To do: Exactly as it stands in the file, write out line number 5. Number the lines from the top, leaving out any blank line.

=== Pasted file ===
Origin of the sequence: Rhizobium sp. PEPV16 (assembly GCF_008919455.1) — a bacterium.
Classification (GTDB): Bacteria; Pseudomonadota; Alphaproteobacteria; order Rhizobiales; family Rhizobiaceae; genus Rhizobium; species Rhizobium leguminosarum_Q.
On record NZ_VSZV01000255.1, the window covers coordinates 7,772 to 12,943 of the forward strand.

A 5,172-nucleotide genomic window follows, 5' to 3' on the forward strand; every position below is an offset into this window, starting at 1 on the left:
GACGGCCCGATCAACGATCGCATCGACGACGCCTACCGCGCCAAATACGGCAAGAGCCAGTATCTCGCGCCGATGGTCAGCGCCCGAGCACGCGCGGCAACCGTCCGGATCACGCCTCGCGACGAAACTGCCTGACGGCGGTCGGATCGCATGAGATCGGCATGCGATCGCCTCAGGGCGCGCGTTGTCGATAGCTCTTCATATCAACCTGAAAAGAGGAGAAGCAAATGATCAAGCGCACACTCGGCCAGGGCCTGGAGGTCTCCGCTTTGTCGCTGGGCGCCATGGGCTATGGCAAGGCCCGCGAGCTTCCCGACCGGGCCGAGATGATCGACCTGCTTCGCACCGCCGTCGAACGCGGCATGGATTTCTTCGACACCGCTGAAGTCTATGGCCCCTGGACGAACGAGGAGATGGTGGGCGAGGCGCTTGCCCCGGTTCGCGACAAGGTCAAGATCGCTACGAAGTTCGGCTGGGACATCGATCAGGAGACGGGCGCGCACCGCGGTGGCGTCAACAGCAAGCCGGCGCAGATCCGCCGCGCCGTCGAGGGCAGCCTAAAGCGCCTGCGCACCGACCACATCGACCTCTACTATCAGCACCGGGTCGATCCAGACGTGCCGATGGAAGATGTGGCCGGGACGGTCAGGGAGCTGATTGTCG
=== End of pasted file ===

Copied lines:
GACGGCCCGATCAACGATCGCATCGACGACGCCTACCGCGCCAAATACGGCAAGAGCCAGTATCTCGCGCCGATGGTCAGCGCCCGAGCACGCGCGGCAACCGTCCGGATCACGCCTCGCGACGAAACTGCCTGACGGCGGTCGGATCGCATGAGATCGGCATGCGATCGCCTCAGGGCGCGCGTTGTCGATAGCTCTTCATATCAACCTGAAAAGAGGAGAAGCAAATGATCAAGCGCACACTCGGCCAGGGCCTGGAGGTCTCCGCTTTGTCGCTGGGCGCCATGGGCTATGGCAAGGCCCGCGAGCTTCCCGACCGGGCCGAGATGATCGACCTGCTTCGCACCGCCGTCGAACGCGGCATGGATTTCTTCGACACCGCTGAAGTCTATGGCCCCTGGACGAACGAGGAGATGGTGGGCGAGGCGCTTGCCCCGGTTCGCGACAAGGTCAAGATCGCTACGAAGTTCGGCTGGGACATCGATCAGGAGACGGGCGCGCACCGCGGTGGCGTCAACAGCAAGCCGGCGCAGATCCGCCGCGCCGTCGAGGGCAGCCTAAAGCGCCTGCGCACCGACCACATCGACCTCTACTATCAGCACCGGGTCGATCCAGACGTGCCGATGGAAGATGTGGCCGGGACGGTCAGGGAGCTGATTGTCG